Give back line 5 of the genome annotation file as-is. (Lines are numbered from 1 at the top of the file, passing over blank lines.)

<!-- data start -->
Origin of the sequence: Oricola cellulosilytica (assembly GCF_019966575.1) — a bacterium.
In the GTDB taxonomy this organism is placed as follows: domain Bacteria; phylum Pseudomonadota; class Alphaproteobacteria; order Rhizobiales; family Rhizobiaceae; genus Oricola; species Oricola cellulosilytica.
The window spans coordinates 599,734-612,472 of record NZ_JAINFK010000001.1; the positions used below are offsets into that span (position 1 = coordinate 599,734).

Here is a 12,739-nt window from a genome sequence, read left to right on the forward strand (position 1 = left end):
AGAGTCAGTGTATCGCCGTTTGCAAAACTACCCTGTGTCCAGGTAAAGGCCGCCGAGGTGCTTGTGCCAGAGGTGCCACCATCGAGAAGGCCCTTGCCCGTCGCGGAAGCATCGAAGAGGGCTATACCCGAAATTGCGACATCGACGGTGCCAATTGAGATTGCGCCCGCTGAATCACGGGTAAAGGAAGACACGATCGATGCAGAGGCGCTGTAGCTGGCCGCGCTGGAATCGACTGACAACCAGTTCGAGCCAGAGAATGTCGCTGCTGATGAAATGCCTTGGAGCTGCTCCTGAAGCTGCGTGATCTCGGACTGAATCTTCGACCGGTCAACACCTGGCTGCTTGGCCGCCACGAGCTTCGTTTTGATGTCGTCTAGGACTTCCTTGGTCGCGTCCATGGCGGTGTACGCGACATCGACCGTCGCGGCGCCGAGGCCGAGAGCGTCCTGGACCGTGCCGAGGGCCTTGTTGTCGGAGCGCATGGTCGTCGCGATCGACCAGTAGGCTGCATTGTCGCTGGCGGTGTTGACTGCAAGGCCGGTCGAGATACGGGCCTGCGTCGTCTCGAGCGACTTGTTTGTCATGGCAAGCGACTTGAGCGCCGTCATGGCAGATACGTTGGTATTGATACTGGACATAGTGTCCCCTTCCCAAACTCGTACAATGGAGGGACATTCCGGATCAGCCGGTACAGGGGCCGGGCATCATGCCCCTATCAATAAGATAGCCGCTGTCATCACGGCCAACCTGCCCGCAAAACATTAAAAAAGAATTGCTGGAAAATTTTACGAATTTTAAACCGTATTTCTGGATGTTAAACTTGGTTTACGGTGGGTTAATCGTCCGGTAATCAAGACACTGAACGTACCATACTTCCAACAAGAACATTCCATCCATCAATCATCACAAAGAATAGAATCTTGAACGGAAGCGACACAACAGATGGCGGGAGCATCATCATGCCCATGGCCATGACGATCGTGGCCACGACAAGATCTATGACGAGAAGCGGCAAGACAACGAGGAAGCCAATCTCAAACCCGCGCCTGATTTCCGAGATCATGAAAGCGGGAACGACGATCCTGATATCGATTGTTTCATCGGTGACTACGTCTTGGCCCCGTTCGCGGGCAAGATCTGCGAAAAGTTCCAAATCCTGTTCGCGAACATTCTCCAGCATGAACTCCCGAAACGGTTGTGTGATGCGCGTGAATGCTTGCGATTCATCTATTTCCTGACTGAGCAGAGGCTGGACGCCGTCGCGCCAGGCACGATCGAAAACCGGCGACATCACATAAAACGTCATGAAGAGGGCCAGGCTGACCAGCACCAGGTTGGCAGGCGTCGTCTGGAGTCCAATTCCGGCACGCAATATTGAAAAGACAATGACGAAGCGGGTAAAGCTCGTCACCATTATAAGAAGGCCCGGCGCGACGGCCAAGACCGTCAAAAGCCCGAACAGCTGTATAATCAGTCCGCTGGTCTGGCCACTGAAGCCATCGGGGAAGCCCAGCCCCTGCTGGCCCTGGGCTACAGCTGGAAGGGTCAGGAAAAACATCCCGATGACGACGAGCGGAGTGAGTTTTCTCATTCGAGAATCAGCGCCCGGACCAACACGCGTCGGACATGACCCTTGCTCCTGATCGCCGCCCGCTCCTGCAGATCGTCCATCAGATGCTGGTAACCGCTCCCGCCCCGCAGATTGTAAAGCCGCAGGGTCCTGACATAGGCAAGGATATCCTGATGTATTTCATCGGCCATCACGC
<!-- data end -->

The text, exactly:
AGAGTCAGTGTATCGCCGTTTGCAAAACTACCCTGTGTCCAGGTAAAGGCCGCCGAGGTGCTTGTGCCAGAGGTGCCACCATCGAGAAGGCCCTTGCCCGTCGCGGAAGCATCGAAGAGGGCTATACCCGAAATTGCGACATCGACGGTGCCAATTGAGATTGCGCCCGCTGAATCACGGGTAAAGGAAGACACGATCGATGCAGAGGCGCTGTAGCTGGCCGCGCTGGAATCGACTGACAACCAGTTCGAGCCAGAGAATGTCGCTGCTGATGAAATGCCTTGGAGCTGCTCCTGAAGCTGCGTGATCTCGGACTGAATCTTCGACCGGTCAACACCTGGCTGCTTGGCCGCCACGAGCTTCGTTTTGATGTCGTCTAGGACTTCCTTGGTCGCGTCCATGGCGGTGTACGCGACATCGACCGTCGCGGCGCCGAGGCCGAGAGCGTCCTGGACCGTGCCGAGGGCCTTGTTGTCGGAGCGCATGGTCGTCGCGATCGACCAGTAGGCTGCATTGTCGCTGGCGGTGTTGACTGCAAGGCCGGTCGAGATACGGGCCTGCGTCGTCTCGAGCGACTTGTTTGTCATGGCAAGCGACTTGAGCGCCGTCATGGCAGATACGTTGGTATTGATACTGGACATAGTGTCCCCTTCCCAAACTCGTACAATGGAGGGACATTCCGGATCAGCCGGTACAGGGGCCGGGCATCATGCCCCTATCAATAAGATAGCCGCTGTCATCACGGCCAACCTGCCCGCAAAACATTAAAAAAGAATTGCTGGAAAATTTTACGAATTTTAAACCGTATTTCTGGATGTTAAACTTGGTTTACGGTGGGTTAATCGTCCGGTAATCAAGACACTGAACGTACCATACTTCCAACAAGAACATTCCATCCATCAATCATCACAAAGAATAGAATCTTGAACGGAAGCGACACAACAGATGGCGGGAGCATCATCATGCCCATGGCCATGACGATCGTGGCCACGACAAGATCTATGACGAGAAGCGGCAAGACAACGAGGAAGCCAATCTCAAACCCGCGCCTGATTTCCGAGATCATGAAAGCGGGAACGACGATCCTGATATCGATTGTTTCATCGGTGACTACGTCTTGGCCCCGTTCGCGGGCAAGATCTGCGAAAAGTTCCAAATCCTGTTCGCGAACATTCTCCAGCATGAACTCCCGAAACGGTTGTGTGATGCGCGTGAATGCTTGCGATTCATCTATTTCCTGACTGAGCAGAGGCTGGACGCCGTCGCGCCAGGCACGATCGAAAACCGGCGACATCACATAAAACGTCATGAAGAGGGCCAGGCTGACCAGCACCAGGTTGGCAGGCGTCGTCTGGAGTCCAATTCCGGCACGCAATATTGAAAAGACAATGACGAAGCGGGTAAAGCTCGTCACCATTATAAGAAGGCCCGGCGCGACGGCCAAGACCGTCAAAAGCCCGAACAGCTGTATAATCAGTCCGCTGGTCTGGCCACTGAAGCCATCGGGGAAGCCCAGCCCCTGCTGGCCCTGGGCTACAGCTGGAAGGGTCAGGAAAAACATCCCGATGACGACGAGCGGAGTGAGTTTTCTCATTCGAGAATCAGCGCCCGGACCAACACGCGTCGGACATGACCCTTGCTCCTGATCGCCGCCCGCTCCTGCAGATCGTCCATCAGATGCTGGTAACCGCTCCCGCCCCGCAGATTGTAAAGCCGCAGGGTCCTGACATAGGCAAGGATATCCTGATGTATTTCATCGGCCATCACGC